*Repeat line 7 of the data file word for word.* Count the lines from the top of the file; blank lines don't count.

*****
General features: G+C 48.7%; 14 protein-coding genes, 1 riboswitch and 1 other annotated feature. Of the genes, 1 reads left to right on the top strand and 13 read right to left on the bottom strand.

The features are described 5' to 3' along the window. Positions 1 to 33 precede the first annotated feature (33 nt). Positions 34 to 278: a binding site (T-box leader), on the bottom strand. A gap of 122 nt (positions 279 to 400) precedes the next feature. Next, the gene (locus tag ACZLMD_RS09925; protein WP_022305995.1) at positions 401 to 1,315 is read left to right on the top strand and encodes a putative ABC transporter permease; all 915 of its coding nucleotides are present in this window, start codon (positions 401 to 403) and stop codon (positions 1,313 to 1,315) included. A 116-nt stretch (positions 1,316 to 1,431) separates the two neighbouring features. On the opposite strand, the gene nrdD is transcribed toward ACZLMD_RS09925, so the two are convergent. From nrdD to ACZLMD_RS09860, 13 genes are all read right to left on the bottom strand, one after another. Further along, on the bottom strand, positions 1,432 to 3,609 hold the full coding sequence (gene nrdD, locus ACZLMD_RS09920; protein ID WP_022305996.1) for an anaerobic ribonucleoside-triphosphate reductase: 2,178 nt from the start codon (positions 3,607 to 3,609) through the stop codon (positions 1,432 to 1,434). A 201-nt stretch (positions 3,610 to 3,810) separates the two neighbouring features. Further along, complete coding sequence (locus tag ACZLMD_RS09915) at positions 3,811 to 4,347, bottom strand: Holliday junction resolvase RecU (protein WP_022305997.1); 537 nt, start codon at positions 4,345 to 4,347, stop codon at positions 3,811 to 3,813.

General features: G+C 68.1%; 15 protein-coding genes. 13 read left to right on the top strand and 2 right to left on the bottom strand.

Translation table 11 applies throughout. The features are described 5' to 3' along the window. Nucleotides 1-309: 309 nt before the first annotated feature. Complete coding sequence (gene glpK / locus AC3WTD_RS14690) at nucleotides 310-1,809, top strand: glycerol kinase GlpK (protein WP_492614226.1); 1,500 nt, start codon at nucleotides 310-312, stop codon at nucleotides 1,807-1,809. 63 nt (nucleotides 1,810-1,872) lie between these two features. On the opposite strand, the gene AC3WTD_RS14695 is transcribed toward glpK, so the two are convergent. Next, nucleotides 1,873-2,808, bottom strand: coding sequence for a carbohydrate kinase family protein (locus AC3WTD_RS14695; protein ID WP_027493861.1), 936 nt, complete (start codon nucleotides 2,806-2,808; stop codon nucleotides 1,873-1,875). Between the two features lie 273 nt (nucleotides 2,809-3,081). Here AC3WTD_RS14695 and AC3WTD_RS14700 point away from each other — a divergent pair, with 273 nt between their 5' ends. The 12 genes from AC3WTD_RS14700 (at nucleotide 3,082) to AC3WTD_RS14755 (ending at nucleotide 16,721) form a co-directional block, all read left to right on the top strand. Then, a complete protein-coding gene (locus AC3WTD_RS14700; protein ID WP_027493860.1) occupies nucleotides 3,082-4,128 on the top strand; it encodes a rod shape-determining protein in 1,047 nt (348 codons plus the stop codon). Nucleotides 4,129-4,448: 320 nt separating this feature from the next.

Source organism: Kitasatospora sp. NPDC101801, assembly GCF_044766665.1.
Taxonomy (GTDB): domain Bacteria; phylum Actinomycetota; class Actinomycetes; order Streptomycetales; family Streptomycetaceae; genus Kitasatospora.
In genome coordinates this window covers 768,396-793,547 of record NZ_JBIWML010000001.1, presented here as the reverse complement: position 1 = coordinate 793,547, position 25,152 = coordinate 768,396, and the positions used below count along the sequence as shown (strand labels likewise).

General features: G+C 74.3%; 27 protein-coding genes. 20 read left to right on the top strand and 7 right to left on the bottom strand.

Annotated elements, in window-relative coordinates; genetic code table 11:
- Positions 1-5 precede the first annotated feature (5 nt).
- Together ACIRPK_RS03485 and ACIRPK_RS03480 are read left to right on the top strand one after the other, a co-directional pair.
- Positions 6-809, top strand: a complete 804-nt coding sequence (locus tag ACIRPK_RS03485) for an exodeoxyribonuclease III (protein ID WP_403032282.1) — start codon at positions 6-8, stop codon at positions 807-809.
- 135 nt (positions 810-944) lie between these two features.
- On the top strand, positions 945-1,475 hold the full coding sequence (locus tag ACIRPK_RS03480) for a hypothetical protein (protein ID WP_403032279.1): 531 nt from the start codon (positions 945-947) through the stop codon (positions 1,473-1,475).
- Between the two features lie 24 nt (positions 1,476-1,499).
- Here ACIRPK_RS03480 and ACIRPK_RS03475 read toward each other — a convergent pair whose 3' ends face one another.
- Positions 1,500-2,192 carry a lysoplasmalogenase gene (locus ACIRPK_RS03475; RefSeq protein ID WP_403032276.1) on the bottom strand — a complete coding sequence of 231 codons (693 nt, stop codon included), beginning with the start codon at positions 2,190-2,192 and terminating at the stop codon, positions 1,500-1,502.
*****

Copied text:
In genome coordinates this window covers 768,396-793,547 of record NZ_JBIWML010000001.1, presented here as the reverse complement: position 1 = coordinate 793,547, position 25,152 = coordinate 768,396, and the positions used below count along the sequence as shown (strand labels likewise).